CATHOLIC NEWS AGENCY Daily Feed
March 18, 2018
KEYWORDS, PHRASES: SKYAC; Aleksandr Men; Fasting for Priestly Vocations; Uganda; School for deaf; Rannah Evetts; Oberle; Rachel and Doug Trombley; Oscar Romero; Paul VI; DACA
St. Nicholas School, Kinsley, Advent Cantata, Dec. 7, 2008
Click on the photo below for the 41-minute concert.
Kinsley, Offerle parishes to host parish mission starting Oct. 13
St. Nicholas Parish in Kinsley and the neighboring parish of St. Joseph in Offerle will play host to a parish mission from 7-8:15 p.m. for four consecutive nights, beginning Sunday Oct. 13, and concluding Wednesday Oct. 16.
Anyone, from any part of the diocese, is invited and encouraged to attend one or more of the sessions. There is no charge. The theme for the mission is “Conversion.”
John Michael Talbot brings music, ministry, laughter to Pratt mission
‘Let the old self die, so the new self can rise up in Christ’
You may have heard John Michael Talbot’s music; you may have read his books; and you may even know that he’s the founder of the Brothers and Sisters of Charity, headquartered in Arkansas.
What you probably don’t know -- but which was made abundantly clear at the one-night mission at Sacred Heart Church in Pratt Nov. 17 -- is that he has a great sense of humor. Interspersed throughout his hauntingly beautiful music, between the prayers and the preaching, were laugh-out-loud commentaries – sometimes to share a message, and at others just to bring a smile to the filled church.
“No, the guys from ‘Duck Dynasty’ aren’t here,” he said with a smile as he first stood at the ambo with his guitar in hand.
Book moves Catholic heroes down from pedestals and into our hearts
“Not Less than Everything: Catholic Writers on Heroes of Conscience, from Joan of Arc to Oscar Romeo,” edited by Catherine Wolff. HarperCollins (New York, 2013).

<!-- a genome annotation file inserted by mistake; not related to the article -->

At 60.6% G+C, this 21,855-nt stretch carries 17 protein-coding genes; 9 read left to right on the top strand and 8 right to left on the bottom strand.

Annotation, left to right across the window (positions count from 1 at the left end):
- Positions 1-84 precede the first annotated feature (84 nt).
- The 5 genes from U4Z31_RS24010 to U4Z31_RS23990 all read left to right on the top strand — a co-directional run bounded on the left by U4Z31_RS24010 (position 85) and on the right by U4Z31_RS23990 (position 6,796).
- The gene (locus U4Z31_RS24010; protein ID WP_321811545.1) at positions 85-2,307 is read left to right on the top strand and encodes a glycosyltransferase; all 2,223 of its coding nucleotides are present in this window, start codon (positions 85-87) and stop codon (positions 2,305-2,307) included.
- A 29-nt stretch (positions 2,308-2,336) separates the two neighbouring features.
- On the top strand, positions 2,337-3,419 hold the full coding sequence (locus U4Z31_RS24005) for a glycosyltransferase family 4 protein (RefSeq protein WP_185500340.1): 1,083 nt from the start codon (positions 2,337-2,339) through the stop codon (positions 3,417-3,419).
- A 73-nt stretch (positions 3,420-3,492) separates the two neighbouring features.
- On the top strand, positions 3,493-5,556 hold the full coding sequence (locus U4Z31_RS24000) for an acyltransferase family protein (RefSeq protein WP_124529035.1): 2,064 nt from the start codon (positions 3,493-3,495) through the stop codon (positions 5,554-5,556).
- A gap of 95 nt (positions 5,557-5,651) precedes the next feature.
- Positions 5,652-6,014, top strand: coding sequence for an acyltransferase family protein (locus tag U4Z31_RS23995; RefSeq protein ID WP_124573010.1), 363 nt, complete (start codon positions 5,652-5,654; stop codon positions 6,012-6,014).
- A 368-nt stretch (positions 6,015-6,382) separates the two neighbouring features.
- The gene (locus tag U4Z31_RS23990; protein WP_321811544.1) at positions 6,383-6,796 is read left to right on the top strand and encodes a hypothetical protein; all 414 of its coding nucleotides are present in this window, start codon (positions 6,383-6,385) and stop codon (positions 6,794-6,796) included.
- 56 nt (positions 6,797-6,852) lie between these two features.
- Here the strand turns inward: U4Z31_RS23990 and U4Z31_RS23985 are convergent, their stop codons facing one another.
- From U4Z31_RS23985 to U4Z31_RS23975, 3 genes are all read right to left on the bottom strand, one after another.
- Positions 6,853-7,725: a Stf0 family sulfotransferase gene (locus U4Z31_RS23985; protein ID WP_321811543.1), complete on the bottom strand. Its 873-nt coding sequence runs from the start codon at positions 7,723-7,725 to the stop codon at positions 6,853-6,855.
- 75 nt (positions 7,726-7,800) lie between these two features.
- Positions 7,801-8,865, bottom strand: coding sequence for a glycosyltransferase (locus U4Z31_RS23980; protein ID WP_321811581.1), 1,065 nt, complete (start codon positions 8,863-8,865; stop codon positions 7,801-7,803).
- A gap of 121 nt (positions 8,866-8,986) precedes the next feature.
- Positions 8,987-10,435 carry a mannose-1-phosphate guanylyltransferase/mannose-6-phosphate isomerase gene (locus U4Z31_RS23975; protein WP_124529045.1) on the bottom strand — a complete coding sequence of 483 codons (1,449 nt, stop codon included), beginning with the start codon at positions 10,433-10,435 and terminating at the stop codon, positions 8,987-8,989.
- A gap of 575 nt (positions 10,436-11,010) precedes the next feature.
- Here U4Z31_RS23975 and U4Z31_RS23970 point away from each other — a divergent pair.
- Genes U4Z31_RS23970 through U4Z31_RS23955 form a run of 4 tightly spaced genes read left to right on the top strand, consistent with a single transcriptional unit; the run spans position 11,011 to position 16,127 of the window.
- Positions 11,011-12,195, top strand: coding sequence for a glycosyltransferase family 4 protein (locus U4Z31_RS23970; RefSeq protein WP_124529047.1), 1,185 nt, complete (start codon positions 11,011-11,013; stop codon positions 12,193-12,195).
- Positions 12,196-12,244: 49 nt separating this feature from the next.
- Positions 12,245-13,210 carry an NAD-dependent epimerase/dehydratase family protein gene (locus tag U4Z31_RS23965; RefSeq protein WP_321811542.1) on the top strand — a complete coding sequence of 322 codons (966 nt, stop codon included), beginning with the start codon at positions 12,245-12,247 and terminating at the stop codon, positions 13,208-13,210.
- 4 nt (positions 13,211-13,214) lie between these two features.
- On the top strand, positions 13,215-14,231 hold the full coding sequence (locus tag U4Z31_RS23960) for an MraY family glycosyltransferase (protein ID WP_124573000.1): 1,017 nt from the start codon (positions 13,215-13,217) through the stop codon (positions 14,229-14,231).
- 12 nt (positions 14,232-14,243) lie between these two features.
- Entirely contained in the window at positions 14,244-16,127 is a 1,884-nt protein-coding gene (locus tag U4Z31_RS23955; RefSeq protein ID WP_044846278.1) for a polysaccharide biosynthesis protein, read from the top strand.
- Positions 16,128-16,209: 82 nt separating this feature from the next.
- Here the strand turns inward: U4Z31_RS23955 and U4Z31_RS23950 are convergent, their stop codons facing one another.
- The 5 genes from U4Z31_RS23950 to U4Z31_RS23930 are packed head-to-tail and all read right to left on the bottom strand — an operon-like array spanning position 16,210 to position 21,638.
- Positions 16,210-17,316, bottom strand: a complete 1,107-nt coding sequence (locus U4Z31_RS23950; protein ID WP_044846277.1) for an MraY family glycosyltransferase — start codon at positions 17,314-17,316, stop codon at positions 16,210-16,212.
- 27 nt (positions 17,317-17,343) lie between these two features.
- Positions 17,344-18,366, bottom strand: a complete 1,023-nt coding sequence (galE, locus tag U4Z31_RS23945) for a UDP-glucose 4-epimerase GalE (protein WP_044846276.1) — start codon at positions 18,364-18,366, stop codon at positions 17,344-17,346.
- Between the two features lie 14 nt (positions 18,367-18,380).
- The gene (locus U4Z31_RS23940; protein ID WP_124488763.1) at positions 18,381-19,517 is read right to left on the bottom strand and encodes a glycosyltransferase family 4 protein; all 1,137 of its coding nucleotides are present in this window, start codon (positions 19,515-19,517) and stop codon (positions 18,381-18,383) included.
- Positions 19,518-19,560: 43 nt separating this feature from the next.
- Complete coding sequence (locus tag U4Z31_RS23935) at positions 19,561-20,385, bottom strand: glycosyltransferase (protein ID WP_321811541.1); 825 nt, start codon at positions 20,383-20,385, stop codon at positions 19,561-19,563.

338 pp., $17.99.
Reviewed by Nancy L. Roberts
Catholic News Service
Just in time for your autumn spiritual practice, is a book that invites prayerful contemplation about Catholics who were once persecuted for their beliefs, but who ultimately gained the church’s respect.
“Not Less than Everything” is an engaging testimony to the power of following one’s conscience. It gathers profiles of 26 figures, from Sts. Joan of Arc, Ignatius of Loyola and Hildegard von Bingen to Jesuit Father Gerard Manley Hopkins, Dorothy Day and Archbishop Oscar Romero. As the editor, Catherine Wolff, notes in her introduction, all of these Catholics “see through a lens of great moral clarity, and their passionate motivation serves as leaven to the rest of us.”
Napalm bombing survivor ‘came from war,’ now ‘values peace,’ she says
By Nichole Golden
Catholic News Service
ATLANTA (CNS) -- An entire generation instantly recognizes the image of an unclothed Vietnamese girl running toward the camera in terror after a bombing at her village.
Taken by Associated Press photographer Nick Ut in June 1972, the black and white photograph became one of the most iconic pictures from the Vietnam War.